Young Nick comes out in 2020.
SUNDANCE- Alex Gibney’s shocking new documentary tells the story of the best science fiction never made: Rob Schneider’s Dune.
Frank Herbert’s novel Dune has proven a disaster for many film makers. First Ridley Scott tried and failed. Then Alejandero Jodorowksi. Then Alan Parker, John Boorman and David Lynch. Admittedly David Lynch actually completed the film but by then no one was interested because they knew the one that mattered – Rob Schneider’s – would never be seen.
Often praised by peers as a visionary consistently let down by inferior material, Schneider has also been a lifelong fan of Science Fiction. Throughout the Eighties, the young comedian wrote script after script based on Isaac Asimov’s Foundation series. When those attempts came to naught and emboldened by his growing success on Saturday Night Live, Schneider turned his attention to the massive 1963 Frank Herbert novel which had previously been made into a film by David Lynch in 1984. Schneider says:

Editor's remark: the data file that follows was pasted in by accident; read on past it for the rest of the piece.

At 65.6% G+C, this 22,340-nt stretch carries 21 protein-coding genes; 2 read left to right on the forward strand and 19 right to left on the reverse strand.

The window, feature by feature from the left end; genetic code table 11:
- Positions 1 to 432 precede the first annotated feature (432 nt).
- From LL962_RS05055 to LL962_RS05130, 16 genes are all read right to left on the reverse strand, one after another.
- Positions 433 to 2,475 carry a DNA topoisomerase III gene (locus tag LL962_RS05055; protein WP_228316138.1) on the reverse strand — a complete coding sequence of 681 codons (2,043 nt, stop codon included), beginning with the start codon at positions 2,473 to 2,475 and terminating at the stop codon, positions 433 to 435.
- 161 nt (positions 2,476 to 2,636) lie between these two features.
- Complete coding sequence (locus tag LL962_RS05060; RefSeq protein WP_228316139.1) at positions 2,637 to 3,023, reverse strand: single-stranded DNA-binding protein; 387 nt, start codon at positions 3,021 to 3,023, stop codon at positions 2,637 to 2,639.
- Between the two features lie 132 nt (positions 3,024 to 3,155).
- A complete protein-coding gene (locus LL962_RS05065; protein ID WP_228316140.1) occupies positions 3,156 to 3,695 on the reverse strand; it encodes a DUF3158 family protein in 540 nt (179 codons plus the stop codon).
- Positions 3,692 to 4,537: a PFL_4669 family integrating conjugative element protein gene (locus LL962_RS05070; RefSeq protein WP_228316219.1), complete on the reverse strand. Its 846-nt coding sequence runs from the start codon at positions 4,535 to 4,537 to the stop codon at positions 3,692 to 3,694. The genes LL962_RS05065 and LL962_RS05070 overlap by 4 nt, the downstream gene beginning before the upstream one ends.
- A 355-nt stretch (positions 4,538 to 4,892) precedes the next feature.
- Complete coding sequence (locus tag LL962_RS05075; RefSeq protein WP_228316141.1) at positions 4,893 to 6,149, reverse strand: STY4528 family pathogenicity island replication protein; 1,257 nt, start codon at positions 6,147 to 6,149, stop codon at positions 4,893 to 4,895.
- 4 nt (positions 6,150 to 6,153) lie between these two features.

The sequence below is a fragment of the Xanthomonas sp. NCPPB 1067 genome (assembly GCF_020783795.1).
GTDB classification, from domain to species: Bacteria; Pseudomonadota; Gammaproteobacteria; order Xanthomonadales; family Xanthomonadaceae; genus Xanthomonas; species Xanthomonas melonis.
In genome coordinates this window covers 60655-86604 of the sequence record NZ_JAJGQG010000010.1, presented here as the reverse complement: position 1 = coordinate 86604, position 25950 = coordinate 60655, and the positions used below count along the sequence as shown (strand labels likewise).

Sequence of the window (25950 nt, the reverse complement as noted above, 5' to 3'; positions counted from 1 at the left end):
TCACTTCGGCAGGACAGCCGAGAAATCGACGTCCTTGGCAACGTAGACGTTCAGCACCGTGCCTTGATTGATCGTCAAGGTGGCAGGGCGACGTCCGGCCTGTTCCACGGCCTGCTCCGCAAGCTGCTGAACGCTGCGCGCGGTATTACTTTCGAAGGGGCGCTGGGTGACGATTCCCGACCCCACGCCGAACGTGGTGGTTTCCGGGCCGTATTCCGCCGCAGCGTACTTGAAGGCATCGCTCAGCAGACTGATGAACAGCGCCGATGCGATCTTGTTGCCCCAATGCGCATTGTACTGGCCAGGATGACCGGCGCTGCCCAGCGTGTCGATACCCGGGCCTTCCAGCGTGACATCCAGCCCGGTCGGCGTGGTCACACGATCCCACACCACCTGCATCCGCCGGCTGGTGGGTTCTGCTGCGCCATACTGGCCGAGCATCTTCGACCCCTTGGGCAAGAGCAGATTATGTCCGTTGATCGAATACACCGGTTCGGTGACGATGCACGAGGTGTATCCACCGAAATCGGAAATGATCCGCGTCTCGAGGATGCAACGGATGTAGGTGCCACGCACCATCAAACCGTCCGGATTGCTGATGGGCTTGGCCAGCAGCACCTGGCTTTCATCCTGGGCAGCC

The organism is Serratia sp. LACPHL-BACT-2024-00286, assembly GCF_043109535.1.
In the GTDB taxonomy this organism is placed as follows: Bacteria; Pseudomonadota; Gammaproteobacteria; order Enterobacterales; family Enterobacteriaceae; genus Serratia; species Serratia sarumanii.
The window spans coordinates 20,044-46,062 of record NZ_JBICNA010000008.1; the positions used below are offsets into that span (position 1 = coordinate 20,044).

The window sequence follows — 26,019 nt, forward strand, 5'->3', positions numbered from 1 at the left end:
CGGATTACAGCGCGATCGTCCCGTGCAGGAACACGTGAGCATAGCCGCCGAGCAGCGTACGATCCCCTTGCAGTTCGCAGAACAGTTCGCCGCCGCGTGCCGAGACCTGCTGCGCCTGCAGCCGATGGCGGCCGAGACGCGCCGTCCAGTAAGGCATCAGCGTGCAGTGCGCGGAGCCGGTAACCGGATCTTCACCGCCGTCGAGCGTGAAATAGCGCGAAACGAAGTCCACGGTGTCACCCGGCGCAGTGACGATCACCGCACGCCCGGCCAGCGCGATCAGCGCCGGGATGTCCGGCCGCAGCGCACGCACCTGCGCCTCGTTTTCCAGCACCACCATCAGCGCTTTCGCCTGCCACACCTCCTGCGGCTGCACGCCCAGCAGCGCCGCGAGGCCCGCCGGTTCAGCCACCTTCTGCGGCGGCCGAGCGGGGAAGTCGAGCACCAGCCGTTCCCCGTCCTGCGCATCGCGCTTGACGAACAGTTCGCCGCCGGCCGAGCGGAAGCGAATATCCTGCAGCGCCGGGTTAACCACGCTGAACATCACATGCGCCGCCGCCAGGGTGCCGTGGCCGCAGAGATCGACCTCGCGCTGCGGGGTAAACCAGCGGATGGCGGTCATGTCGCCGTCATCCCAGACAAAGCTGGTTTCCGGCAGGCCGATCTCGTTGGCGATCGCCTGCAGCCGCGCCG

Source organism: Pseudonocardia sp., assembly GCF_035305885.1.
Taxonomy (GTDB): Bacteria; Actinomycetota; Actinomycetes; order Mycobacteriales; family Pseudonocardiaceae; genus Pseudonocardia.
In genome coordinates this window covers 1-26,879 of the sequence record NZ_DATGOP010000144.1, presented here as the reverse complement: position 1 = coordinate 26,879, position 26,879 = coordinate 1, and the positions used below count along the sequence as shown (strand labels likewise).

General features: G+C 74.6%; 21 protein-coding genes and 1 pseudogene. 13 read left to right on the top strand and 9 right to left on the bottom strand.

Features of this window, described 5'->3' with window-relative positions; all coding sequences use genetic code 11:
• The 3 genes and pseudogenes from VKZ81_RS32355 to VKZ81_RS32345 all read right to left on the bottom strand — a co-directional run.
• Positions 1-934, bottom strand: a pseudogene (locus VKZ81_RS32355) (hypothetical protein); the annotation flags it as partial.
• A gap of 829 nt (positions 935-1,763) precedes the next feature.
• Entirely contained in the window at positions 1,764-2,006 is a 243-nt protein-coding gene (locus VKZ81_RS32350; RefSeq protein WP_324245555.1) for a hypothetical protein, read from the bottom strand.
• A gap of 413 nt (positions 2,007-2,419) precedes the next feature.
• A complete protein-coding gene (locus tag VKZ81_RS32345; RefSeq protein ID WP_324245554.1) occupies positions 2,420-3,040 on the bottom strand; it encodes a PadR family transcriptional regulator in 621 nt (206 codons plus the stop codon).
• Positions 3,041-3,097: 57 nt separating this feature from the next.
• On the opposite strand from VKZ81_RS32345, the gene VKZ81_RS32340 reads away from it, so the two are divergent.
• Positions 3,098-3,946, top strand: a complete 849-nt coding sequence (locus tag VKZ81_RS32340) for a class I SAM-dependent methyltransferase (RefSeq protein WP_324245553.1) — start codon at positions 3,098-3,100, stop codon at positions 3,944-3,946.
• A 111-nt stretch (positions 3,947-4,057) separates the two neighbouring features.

I always felt that the Lynch film had got some major aspects of the book wrong. In a way that film is great as a Lynchian play with the future, but it just doesn’t sustain the sweep of the story and I had a feeling I could do it.
Casting himself as Paul Atreides, Schneider wrote a script and prepared to direct. George Lucas – a fan of the book and Schneider’s Tiny Elvis – was on board as a consultant and producer, but the two ultimately fell out over a comic character Lucas wanted to introduce into the film, who would later become Jar Jar Binks. ‘This is the one time in comedy history when Rob actually had more taste,’ jokes collaborator John Milius.
Alex Gibney‘s documentary is an entertaining portrait of a period as well as of the non-making of an almost classic. Talking head interviews with all the principles – except for Meg Ryan who pulled out of the project at a late stage for undisclosed reasons – are enlightening though there is the rosy hue of nostalgia distorting some of the harder economic realities. And despite Schneider’s presence there are moments of genuine comedy such as the casting reel, which shows Robert Downey Jr and James Caan struggling to get into their roles, Duke Leto and the Beast respectively.